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What Is a Living Trust?

What is a Living Trust?

Estate planning can be a difficult topic to broach for many people, because it is a reminder that we are mortal and that our lives must eventually come to an end. However, since we cannot take our home, possessions, wealth, or assets with us when the time does come, it is essential that we engage in careful and strategic planning. Careful estate planning can permit you pursue your goals and interests long after you have passed through the creation of a charitable trust or foundation. You can also take steps to provide for and protect your spouse, children, and other loved ones.

In short there are an array of legitimate interests and goals for which one may wish to plan and prepare. Working with an experienced estate planning attorney such as the attorneys of NewPoint Law Group can make you aware of the full-breadth of options likely to achieve your goals. We can provide legal guidance and advice regarding estate planning tools, like the living trust, that may play a role in your estate plan. To schedule a no-cost, private estate planning consultation, call us at 1-800-358-0305.

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What is a Living trust and What Can it Accomplish?

A living trust is a type of trust that details your wishes and desires regarding your assets and their disposition. In many ways, a living trust can have a similar end result to that of a will, but the legal doctrine, process, and planning involved differ significantly. To start with, while a will proceeds through the probate process, a living trust does not. Furthermore, a will only takes effect once the testator (drafter) passes away. Thus a will is not typically appropriate for any wishes and concerns prior to the end of your life. In contrast, a living trust is a more versatile planning tool permitting not only the property disposition functions of a will, but also health, legal and financial concerns should you be incapacitated prior to your passing.

The two main forms a living trust can take are a revocable living trust and an irrevocable living trust. A revocable living trust is formed when the grantor transfers his or her assets into a trust. This type of trust is managed by the grantor during his or her lifetime and can be revoked at any point. While assets will pass directly to your beneficiaries, but those beneficiaries will not realize any tax benefit from this type of trust.

In contrast, an irrevocable trust requires the grantor to permanently give up his or her right to the assets that are transferred. Since all rights in the assets are extinguished, the grantor of an irrevocable trust can no longer control these assets during his or her lifetime. However, since the assets are no longer the property of the grantor, at the time of the grantor’s death they do not become part of the estate. Thus, beneficiaries will realize a tax benefit from estate planning using an irrevocable trust.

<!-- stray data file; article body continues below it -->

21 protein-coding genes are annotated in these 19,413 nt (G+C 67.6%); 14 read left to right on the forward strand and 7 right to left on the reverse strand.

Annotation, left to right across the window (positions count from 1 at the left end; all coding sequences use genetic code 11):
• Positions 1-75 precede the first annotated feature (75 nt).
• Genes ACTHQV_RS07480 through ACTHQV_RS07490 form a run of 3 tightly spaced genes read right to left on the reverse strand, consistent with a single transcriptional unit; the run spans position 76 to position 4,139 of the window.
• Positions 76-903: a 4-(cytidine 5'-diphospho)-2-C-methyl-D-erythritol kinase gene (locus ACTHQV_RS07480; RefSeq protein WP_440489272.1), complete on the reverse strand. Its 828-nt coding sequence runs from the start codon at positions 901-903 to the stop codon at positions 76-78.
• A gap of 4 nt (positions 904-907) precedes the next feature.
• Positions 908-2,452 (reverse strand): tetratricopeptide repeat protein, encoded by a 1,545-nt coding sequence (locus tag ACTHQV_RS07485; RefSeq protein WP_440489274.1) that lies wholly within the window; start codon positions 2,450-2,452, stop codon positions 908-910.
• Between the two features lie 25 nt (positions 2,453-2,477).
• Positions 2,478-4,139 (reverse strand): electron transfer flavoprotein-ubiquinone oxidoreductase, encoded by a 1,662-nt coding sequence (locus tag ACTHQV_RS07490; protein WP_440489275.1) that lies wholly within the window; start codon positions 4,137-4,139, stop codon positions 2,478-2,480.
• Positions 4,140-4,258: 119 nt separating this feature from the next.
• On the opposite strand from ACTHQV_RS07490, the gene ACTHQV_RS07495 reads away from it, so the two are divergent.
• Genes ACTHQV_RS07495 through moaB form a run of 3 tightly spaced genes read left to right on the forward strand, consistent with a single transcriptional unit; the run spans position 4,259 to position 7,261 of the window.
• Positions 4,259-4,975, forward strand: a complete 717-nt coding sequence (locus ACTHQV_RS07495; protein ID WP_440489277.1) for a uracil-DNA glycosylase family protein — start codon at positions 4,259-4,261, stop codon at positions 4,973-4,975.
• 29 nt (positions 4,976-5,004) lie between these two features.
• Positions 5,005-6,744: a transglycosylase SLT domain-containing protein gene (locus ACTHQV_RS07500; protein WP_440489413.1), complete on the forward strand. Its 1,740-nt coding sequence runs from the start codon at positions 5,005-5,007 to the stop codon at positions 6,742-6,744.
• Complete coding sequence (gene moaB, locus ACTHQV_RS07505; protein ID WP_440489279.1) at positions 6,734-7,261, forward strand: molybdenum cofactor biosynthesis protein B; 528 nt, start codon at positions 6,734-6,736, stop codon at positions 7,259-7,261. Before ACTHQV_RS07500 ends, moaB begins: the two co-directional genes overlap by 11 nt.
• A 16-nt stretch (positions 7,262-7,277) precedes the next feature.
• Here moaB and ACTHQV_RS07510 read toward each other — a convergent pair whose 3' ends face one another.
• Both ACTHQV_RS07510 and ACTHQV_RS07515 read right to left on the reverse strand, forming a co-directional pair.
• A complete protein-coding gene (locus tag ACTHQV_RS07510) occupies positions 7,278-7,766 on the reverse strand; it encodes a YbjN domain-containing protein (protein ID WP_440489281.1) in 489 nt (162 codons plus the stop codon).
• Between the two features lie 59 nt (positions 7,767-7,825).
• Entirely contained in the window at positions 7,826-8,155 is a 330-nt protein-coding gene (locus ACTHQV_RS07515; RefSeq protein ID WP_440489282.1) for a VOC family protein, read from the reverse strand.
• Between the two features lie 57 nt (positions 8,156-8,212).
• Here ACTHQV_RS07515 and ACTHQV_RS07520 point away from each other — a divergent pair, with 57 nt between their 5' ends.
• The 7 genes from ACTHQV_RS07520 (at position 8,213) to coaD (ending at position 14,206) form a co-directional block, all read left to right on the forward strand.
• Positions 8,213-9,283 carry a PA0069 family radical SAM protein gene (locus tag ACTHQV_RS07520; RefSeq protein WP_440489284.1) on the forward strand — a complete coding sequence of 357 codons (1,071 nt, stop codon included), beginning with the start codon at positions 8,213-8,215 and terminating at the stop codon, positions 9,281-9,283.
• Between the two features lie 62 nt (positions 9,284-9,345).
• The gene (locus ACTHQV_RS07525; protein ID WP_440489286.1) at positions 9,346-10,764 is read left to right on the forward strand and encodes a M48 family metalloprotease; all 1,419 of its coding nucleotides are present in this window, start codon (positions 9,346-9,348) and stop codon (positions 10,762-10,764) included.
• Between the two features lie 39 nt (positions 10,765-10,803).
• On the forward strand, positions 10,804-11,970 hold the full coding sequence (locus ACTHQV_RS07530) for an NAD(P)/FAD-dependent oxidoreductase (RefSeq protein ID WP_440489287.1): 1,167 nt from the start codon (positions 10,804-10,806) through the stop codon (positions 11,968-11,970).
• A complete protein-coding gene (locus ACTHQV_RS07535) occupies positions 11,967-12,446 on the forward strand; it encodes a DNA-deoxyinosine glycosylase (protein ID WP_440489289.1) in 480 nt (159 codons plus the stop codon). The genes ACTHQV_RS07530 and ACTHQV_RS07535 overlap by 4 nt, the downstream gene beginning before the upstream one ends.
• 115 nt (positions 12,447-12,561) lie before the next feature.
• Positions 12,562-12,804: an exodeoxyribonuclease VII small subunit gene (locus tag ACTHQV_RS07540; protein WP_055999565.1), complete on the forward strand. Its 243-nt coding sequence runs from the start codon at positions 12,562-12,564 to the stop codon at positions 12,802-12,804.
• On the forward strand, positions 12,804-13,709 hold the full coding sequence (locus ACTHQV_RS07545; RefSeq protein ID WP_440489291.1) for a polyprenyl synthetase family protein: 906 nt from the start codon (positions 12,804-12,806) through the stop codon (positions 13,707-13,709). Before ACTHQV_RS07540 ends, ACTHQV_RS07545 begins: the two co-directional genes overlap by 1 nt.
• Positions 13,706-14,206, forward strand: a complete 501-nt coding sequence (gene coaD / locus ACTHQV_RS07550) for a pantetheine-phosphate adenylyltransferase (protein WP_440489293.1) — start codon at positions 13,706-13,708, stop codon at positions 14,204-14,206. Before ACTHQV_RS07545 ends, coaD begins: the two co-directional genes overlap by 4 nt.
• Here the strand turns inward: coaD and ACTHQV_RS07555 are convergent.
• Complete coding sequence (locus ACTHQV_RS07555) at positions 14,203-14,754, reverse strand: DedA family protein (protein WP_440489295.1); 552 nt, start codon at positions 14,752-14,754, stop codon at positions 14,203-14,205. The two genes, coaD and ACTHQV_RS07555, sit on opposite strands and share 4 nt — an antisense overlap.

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What are the benefits of a living trust?

There are a number of benefits provided by a living trust that are not provided by a will and engaging in the traditional probate process. These benefits include:

  • Protects privacy – Wills pass through probate and become part of the public record. In today’s day and age of easily searchable public records, the exposure of family assets and information can be untenable. If privacy is important to you or your family, a living trust may provide the privacy you desire.
  • Avoids the probate process – Avoiding the probate process can reduce the amount of time required for the estate to be handled. Reducing the amount of time required to administer the estate can often result in significant savings for the family and the estate.
  • Avoid court-imposed conservatorship – If you are incapacitated, a will is inappropriate for guidance regarding your wishes and goals. If you have not engaged in planning for this type of situation a court is likely to appoint a conservator on your behalf. While the court will oversee the conservator, there is no guarantee that he or she will carry out your wishes in the way you would have liked.
  • Saves money – For particularly large estates, a living trust is often an essential cost saving measure. Use of an irrevocable trust can provide a large tax benefit to your estate and its beneficiaries.

The above represents only a few of the more generalized benefits a living trust can provide. To discuss how a living trust can benefit your specific situation, contact an experienced estate planning lawyer. The attorneys of NewPoint Law Group are dedicated to providing strategic estate planning guidance in Sacramento. To schedule a free, private legal consultation call us at 1-800-358-0305 or contact us online.


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